2017 – Three more Prototype Chairs sold to the Rotterdam Museum Boijmans van Beuningen, Manchester Metropolitan University, and a private collector in North America. First batch despatched to New York, Connecticut, Paris, Germany, UK, and Norway. Kickstarter campaign, with 200 backers, raises 260% of original target. Begin collaboration with artist Wolfgang Buttress (The Hive at Kew Gardens).
Received the honour of giving Keynote speeches to the European Academy of Design in Rome and at Cologne’s Interzum Furniture Fair, followed by hosting a visit from the International Dendrology Society the very next day. Exhibition at Messums in Wiltshire. Delivered a talk at Thomas Heatherwick Studios, in London, were nominated for the San Miguel Rich List, and featured in the Book ‘Change Makers’ from the Museum Boijmans in Rotterdam.
The first seed was sown when as a young boy playing in the garden, Gavin noticed an overgrown bonsai tree had the distinct appearance of a chair.
It was an image that stayed in his mind for 25 years.
The second seed had time to germinate when he had lots of time to think about that chair a few years later. Gavin went through several operations to straighten his spine.
“It’s where I learnt patience. There were long periods of staying still, plenty of time to observe what was going on and reflect. It was only after doing this project for a few years a friend pointed out that I must know exactly what it’s like to be shaped and grafted on a similar time scale.” – Gavin Munro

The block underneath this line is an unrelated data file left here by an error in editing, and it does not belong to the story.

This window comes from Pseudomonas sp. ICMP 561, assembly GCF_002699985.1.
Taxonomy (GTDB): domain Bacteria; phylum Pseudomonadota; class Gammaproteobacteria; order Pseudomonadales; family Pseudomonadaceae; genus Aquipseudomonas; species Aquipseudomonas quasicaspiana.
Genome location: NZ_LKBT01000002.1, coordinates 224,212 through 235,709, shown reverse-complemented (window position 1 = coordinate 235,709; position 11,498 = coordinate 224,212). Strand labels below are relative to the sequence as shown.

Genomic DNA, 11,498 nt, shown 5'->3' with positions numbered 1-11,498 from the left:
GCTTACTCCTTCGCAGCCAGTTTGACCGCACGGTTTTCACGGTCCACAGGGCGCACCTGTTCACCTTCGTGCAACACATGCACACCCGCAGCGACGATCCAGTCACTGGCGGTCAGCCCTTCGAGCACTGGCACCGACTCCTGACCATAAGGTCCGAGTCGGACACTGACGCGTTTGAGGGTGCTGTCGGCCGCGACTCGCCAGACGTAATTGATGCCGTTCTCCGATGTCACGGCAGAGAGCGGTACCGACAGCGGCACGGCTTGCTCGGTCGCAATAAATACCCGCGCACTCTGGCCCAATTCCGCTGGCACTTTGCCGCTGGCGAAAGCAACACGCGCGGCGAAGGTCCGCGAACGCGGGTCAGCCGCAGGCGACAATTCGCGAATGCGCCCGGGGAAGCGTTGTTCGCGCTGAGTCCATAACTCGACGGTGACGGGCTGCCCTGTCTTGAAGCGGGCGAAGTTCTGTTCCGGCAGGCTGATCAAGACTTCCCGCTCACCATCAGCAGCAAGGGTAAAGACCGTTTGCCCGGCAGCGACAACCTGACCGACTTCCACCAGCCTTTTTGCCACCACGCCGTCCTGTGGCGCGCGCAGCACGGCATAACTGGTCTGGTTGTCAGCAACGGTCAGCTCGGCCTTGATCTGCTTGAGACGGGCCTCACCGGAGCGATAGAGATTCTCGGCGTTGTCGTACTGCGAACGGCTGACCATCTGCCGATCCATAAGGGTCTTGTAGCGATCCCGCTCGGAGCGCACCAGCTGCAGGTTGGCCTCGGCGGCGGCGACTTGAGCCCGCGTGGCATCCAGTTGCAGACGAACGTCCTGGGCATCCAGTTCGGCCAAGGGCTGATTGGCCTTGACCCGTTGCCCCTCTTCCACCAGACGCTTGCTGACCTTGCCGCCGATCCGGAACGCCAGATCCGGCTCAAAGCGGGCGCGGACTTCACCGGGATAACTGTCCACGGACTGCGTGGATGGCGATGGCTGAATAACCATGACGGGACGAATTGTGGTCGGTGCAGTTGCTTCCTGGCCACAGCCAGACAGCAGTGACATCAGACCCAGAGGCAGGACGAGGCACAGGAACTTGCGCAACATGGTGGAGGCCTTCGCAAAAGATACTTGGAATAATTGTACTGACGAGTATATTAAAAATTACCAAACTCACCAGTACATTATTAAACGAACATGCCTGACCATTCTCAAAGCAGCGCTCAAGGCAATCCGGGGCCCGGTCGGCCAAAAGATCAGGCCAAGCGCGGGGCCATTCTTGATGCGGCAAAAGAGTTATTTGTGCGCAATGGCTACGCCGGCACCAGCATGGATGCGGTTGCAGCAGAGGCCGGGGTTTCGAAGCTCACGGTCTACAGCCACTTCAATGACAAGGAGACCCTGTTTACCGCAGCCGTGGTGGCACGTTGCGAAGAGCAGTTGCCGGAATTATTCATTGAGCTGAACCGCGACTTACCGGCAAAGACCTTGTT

The third and final seed of the project sprouted twenty years later on a beach in San Francisco – after Art College, a Degree in Furniture Design, an apprenticeship to a cabinet-maker and a long stint building with natural materials in Scotland and California – Gavin had a period of making driftwood furniture.
It was a sheer delight to see what new materials each tide would bring, then a matter of stitching the wood back together – each ‘stitch’ fitting into carefully cut-out mortices.
This was the moment Gavin realised that we could grow trees directly into beautiful and useful shapes.
“I had to get involved with this project for a number of reasons. There was obviously my close friendship with Gavin, and I wanted to see him succeed, but my own personal reasons came into play as well. I saw this as an opportunity to do something that nobody else is doing, and as a chance to be able to create our own art form, and set the parameters ourselves. Finally, it was just really cool. How could I have said no?